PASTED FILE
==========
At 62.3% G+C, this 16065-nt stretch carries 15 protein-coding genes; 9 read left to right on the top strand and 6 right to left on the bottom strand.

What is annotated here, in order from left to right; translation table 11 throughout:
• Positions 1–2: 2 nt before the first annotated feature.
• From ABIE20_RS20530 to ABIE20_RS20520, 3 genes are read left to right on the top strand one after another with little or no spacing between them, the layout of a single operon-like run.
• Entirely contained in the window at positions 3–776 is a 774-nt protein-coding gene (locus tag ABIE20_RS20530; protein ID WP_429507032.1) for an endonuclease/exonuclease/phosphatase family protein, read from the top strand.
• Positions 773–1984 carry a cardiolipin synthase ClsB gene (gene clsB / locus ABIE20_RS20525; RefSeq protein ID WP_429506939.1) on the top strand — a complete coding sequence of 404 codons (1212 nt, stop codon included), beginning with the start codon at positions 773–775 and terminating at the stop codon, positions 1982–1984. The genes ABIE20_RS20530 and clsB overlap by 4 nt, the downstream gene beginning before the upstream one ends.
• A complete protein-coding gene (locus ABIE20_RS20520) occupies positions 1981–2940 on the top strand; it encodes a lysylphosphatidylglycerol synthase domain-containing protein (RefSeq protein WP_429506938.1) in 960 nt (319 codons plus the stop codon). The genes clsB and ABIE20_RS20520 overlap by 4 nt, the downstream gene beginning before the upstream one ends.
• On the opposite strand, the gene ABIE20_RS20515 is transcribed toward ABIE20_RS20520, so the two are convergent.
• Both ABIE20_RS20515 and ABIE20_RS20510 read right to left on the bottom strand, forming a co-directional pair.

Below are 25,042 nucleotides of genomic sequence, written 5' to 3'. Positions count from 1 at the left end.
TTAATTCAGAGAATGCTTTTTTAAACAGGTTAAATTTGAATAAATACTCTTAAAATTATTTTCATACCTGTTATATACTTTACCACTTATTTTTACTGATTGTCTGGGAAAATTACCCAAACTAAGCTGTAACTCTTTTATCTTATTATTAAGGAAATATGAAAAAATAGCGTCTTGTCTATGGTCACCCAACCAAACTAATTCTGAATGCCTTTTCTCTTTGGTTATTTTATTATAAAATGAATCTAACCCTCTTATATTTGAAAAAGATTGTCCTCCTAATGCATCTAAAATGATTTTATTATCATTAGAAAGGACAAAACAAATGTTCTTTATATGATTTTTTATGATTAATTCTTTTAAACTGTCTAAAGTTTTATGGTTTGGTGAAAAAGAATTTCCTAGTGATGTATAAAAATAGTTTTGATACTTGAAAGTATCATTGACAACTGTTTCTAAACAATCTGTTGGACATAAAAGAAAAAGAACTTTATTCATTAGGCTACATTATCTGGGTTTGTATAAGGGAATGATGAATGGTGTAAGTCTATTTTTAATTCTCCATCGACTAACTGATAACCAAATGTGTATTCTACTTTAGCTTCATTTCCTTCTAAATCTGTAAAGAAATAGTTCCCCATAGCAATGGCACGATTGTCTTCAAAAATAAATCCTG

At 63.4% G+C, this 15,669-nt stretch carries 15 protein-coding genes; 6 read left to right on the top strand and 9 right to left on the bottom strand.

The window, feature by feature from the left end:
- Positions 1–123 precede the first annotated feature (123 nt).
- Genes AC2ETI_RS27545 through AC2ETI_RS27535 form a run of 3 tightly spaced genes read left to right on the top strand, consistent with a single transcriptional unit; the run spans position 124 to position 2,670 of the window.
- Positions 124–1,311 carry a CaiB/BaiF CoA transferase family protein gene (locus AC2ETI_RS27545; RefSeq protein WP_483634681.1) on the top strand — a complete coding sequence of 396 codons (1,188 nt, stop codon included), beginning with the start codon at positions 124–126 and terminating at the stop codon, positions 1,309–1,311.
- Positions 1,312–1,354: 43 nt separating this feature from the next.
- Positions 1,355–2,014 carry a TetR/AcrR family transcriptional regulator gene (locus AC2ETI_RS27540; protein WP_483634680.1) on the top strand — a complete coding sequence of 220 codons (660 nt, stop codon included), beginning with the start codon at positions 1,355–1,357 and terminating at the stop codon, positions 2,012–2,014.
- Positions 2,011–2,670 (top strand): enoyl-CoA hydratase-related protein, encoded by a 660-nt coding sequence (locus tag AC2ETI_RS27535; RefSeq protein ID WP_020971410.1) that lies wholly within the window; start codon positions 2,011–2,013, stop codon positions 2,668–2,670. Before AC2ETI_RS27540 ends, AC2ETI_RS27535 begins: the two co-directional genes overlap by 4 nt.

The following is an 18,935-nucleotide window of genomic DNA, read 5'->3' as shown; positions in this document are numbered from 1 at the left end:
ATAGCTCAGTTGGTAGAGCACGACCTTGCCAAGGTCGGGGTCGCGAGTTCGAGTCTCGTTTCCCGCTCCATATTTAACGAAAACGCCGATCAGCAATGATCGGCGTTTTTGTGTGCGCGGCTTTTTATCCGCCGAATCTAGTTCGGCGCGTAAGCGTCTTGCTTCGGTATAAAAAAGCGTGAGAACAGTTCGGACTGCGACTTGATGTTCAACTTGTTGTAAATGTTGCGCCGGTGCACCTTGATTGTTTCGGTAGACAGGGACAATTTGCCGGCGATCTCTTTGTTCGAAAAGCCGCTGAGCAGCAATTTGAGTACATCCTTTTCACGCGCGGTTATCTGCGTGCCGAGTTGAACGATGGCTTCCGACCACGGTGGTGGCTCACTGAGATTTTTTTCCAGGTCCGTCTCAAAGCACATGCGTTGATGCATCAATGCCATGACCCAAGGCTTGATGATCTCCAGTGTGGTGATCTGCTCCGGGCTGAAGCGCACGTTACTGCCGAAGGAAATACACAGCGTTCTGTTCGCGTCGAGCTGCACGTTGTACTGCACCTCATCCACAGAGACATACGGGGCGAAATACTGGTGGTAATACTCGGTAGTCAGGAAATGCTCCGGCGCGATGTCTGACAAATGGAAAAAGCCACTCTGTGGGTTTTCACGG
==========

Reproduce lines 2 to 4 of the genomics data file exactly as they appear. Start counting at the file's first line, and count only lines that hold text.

What is annotated here, in order from left to right; translation table 11 throughout:
• Positions 1–2: 2 nt before the first annotated feature.
• From ABIE20_RS20530 to ABIE20_RS20520, 3 genes are read left to right on the top strand one after another with little or no spacing between them, the layout of a single operon-like run.